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Social Security Financing: Automatic Adjustments to Restore Solvency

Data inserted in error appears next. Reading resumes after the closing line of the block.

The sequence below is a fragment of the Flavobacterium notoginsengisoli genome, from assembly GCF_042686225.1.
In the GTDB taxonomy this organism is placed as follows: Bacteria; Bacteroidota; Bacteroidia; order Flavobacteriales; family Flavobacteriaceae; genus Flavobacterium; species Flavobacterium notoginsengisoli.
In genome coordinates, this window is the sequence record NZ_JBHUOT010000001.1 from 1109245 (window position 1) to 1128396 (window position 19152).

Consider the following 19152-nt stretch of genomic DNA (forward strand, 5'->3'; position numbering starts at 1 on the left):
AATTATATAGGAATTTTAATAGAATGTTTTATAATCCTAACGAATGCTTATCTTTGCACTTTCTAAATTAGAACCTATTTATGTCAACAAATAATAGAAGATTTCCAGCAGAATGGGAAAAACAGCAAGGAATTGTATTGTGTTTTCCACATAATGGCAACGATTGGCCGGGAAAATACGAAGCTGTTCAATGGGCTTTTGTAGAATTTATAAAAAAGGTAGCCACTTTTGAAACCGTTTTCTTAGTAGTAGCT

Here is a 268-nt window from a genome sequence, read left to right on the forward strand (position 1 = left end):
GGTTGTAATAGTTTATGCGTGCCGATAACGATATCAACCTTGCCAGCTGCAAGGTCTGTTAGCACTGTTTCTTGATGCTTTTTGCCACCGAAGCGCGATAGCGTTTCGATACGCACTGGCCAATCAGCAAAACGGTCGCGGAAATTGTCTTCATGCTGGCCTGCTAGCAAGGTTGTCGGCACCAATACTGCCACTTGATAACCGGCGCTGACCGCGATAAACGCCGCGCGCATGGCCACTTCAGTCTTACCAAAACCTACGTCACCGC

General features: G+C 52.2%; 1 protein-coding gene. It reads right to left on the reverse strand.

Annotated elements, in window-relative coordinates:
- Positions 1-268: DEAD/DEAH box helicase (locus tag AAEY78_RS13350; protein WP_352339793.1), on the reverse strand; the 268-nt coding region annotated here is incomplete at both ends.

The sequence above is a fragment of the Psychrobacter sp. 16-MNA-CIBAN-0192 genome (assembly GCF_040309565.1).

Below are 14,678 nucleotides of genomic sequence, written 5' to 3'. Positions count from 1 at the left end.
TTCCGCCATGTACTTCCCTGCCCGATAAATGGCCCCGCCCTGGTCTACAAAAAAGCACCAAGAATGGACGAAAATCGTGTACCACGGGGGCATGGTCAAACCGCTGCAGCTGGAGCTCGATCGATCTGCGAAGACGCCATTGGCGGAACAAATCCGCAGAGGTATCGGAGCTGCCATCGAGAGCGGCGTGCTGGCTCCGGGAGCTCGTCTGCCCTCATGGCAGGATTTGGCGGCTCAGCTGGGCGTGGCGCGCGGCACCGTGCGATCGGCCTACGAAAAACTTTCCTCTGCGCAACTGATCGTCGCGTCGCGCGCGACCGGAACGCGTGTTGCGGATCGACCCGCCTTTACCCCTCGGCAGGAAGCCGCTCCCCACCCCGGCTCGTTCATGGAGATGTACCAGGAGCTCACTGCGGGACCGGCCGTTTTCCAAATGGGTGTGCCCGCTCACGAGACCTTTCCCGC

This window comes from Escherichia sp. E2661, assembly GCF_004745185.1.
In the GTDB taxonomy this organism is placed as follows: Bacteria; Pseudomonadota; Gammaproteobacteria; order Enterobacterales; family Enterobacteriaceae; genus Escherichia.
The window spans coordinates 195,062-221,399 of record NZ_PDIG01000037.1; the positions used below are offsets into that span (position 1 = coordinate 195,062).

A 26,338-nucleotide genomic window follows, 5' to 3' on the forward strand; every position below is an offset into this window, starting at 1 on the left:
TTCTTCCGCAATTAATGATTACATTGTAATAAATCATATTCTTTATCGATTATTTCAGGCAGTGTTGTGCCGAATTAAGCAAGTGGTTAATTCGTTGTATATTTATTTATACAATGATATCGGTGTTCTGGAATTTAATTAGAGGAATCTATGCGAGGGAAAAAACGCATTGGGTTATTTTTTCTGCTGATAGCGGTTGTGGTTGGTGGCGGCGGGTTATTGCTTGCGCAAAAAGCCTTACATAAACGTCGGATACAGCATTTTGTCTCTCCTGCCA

Like the United States, many countries are facing social security insolvency. Some countries have adopted automatic mechanisms to improve solvency, rather than changing taxes or benefits in an ad hoc manner. These countries have enacted laws requiring that benefits be automatically reduced or taxes increased when certain triggering events such as deterioration in solvency or an increase in average life expectancy occur. This paper describes the various automatic stabilizing mechanisms and explains how they have been adopted in 12 countries. It appears likely that automatic adjustment mechanisms adopted in Sweden and Japan will succeed, whereas those adopted in Italy and Germany have already been overridden. Because these mechanisms are relatively new, it is not clear how well they will work in the long run. Nevertheless, the experience of these 12 countries provides useful insights on the potential design features of auto-stabilization mechanisms and what their effects might be if implemented in the U.S. (32 pages)

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